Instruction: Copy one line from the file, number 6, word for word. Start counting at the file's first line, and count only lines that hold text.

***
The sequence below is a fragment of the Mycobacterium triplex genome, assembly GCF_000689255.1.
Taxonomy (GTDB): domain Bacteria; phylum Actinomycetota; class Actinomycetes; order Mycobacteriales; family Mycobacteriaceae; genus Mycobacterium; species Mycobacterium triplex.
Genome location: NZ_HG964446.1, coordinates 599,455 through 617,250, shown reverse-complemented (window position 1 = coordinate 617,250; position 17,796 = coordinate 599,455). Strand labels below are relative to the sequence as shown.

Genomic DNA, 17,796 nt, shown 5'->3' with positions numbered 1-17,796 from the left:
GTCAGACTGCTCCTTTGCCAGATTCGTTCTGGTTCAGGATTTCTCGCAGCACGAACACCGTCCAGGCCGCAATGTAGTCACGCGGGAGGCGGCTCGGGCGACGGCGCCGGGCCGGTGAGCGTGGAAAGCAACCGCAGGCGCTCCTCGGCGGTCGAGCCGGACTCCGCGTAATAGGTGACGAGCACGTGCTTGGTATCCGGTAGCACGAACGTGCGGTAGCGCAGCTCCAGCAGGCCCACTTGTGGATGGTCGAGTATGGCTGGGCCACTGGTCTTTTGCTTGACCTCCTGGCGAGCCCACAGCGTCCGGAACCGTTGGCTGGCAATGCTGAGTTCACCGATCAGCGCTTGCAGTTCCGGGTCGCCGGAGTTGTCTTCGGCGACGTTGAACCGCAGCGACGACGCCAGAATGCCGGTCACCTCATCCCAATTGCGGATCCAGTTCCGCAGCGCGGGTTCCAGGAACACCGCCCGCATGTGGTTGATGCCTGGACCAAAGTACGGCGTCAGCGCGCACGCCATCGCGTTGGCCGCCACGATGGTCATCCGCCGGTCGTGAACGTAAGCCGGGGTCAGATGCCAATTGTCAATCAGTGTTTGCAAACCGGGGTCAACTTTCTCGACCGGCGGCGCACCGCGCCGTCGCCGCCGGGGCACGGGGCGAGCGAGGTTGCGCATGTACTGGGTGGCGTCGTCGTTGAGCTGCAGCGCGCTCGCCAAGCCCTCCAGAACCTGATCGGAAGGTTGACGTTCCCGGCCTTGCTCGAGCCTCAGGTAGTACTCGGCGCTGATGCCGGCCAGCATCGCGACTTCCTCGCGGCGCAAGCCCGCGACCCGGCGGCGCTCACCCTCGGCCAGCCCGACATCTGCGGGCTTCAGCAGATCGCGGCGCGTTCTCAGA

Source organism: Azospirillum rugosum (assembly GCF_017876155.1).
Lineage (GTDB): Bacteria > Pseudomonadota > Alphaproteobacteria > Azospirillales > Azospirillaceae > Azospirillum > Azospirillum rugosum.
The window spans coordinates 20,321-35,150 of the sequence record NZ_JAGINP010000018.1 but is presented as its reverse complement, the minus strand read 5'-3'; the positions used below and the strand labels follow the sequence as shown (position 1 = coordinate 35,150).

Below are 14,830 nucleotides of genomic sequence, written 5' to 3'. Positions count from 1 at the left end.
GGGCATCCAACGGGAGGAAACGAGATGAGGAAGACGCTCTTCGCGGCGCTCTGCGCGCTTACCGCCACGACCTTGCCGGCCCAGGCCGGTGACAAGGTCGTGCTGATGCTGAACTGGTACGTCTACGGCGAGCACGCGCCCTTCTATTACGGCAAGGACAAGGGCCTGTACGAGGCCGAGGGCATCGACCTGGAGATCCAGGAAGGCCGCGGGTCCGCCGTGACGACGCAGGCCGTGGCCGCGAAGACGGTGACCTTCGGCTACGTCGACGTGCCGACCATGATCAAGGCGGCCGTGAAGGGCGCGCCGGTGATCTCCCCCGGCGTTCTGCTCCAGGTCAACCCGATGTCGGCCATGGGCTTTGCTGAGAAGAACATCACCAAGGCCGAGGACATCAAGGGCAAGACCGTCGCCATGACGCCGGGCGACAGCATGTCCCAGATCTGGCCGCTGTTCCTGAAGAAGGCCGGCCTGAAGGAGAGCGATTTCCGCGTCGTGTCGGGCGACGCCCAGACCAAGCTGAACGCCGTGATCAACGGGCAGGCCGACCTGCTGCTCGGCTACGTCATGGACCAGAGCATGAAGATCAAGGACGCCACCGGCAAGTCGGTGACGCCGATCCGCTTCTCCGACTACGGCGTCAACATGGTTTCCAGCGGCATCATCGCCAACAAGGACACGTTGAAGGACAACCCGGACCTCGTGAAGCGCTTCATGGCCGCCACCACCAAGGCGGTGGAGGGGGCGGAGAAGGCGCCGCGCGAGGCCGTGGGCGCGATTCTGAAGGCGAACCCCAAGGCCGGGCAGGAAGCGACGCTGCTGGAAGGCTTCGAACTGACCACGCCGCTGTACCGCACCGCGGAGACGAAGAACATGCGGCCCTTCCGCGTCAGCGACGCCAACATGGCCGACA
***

Source organism: Azospirillum rugosum (assembly GCF_017876155.1).